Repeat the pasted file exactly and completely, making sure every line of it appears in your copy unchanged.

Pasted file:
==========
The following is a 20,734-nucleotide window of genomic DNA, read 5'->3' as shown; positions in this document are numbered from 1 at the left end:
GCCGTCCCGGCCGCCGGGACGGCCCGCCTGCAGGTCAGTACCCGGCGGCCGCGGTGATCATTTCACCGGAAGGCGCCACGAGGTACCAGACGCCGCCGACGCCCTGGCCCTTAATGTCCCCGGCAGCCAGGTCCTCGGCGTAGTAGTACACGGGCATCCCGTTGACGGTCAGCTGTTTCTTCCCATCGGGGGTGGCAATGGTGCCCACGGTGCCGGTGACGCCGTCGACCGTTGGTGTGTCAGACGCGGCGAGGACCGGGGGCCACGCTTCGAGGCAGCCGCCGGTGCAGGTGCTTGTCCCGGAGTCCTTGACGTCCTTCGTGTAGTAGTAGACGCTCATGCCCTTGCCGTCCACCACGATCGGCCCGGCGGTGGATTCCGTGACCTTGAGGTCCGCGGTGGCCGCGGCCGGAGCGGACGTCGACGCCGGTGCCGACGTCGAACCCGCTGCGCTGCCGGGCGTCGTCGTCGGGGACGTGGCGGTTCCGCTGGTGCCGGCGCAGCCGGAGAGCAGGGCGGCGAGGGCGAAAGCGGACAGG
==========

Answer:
The following is a 20,734-nucleotide window of genomic DNA, read 5'->3' as shown; positions in this document are numbered from 1 at the left end:
GCCGTCCCGGCCGCCGGGACGGCCCGCCTGCAGGTCAGTACCCGGCGGCCGCGGTGATCATTTCACCGGAAGGCGCCACGAGGTACCAGACGCCGCCGACGCCCTGGCCCTTAATGTCCCCGGCAGCCAGGTCCTCGGCGTAGTAGTACACGGGCATCCCGTTGACGGTCAGCTGTTTCTTCCCATCGGGGGTGGCAATGGTGCCCACGGTGCCGGTGACGCCGTCGACCGTTGGTGTGTCAGACGCGGCGAGGACCGGGGGCCACGCTTCGAGGCAGCCGCCGGTGCAGGTGCTTGTCCCGGAGTCCTTGACGTCCTTCGTGTAGTAGTAGACGCTCATGCCCTTGCCGTCCACCACGATCGGCCCGGCGGTGGATTCCGTGACCTTGAGGTCCGCGGTGGCCGCGGCCGGAGCGGACGTCGACGCCGGTGCCGACGTCGAACCCGCTGCGCTGCCGGGCGTCGTCGTCGGGGACGTGGCGGTTCCGCTGGTGCCGGCGCAGCCGGAGAGCAGGGCGGCGAGGGCGAAAGCGGACAGG